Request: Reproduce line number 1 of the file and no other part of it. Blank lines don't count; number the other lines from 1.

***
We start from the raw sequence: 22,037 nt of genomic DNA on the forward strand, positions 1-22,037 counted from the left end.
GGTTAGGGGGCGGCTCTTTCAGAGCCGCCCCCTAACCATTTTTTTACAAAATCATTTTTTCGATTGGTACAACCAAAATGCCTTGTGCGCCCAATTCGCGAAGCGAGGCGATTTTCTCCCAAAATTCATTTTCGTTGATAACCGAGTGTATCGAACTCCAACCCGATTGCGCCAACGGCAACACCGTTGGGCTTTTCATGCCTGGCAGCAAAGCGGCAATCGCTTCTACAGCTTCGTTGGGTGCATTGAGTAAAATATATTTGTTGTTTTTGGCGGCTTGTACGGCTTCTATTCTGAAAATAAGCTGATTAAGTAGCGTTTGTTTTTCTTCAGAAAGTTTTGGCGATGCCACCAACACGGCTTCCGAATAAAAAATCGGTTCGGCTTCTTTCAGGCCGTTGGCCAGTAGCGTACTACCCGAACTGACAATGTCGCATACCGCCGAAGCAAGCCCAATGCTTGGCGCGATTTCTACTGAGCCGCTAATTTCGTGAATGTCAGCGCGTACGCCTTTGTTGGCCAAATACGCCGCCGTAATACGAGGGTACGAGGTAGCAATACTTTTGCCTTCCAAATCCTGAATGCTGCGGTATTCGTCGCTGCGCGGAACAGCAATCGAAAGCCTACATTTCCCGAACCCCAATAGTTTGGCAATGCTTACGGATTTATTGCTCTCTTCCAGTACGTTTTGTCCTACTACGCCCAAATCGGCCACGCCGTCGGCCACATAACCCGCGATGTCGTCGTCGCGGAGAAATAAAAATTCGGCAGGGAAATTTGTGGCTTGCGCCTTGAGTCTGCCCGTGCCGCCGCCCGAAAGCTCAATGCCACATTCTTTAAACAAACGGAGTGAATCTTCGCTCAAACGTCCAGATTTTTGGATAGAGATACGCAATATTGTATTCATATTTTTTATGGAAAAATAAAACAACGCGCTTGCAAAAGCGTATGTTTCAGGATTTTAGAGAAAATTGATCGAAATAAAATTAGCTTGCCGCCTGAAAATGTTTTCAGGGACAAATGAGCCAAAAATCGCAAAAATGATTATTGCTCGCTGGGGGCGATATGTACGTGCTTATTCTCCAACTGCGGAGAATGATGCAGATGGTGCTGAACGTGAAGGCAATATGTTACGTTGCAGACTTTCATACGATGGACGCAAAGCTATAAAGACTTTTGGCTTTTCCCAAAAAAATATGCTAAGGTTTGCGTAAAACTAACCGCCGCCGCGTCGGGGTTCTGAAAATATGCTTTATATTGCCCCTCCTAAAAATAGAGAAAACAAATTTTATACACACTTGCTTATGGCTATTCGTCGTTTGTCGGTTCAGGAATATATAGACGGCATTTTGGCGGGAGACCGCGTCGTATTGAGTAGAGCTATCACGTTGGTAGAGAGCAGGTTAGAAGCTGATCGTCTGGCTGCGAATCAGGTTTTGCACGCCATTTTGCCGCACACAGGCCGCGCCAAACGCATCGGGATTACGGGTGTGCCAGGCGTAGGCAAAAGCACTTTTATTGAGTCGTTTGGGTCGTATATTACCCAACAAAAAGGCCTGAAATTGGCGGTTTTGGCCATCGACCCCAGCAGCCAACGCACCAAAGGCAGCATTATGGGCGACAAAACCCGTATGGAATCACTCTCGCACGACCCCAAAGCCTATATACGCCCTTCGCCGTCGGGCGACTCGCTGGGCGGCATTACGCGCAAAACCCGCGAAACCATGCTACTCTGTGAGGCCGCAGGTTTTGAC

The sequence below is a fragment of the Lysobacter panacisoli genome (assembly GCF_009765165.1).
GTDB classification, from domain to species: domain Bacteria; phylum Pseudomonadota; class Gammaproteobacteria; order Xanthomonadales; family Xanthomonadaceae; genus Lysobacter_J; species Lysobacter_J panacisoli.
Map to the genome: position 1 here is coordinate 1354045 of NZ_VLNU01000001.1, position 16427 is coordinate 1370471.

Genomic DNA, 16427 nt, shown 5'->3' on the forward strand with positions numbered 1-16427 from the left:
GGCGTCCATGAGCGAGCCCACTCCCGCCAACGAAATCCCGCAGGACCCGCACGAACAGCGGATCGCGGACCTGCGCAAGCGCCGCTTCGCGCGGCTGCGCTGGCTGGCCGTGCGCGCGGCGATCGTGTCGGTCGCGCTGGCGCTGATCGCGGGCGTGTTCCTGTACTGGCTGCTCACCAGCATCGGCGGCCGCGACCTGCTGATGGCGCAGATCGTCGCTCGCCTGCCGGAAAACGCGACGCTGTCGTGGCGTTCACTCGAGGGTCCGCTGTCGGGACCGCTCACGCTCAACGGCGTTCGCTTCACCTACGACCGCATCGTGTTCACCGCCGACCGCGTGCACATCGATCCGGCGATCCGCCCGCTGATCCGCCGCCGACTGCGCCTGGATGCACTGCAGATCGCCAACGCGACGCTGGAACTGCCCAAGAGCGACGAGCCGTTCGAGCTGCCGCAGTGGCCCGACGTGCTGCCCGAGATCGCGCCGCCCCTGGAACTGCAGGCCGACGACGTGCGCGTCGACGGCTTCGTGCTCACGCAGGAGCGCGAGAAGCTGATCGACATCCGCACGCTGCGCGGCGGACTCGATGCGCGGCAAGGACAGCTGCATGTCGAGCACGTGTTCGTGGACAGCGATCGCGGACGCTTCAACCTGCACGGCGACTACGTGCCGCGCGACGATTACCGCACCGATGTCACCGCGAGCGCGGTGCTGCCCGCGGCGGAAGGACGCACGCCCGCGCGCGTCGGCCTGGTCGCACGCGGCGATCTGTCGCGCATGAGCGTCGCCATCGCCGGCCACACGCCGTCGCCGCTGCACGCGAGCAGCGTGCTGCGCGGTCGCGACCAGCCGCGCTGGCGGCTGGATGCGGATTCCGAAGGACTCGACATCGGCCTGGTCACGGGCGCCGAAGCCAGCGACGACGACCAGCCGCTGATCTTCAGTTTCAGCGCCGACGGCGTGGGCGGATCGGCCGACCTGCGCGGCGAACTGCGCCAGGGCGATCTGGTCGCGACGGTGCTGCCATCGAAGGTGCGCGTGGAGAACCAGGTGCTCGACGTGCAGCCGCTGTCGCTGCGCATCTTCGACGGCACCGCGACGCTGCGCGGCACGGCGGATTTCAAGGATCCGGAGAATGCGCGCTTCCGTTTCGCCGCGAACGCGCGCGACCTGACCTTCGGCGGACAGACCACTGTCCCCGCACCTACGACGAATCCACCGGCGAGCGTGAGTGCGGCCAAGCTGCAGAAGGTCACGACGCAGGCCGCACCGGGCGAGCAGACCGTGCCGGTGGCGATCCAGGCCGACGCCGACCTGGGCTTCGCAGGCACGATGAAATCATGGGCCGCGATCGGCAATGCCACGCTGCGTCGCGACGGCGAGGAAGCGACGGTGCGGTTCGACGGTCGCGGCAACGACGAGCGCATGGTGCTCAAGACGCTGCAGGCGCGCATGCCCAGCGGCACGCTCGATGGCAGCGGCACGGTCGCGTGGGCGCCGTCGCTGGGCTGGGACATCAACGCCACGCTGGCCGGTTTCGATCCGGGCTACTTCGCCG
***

We start from the raw sequence: 22,037 nt of genomic DNA on the forward strand, positions 1-22,037 counted from the left end.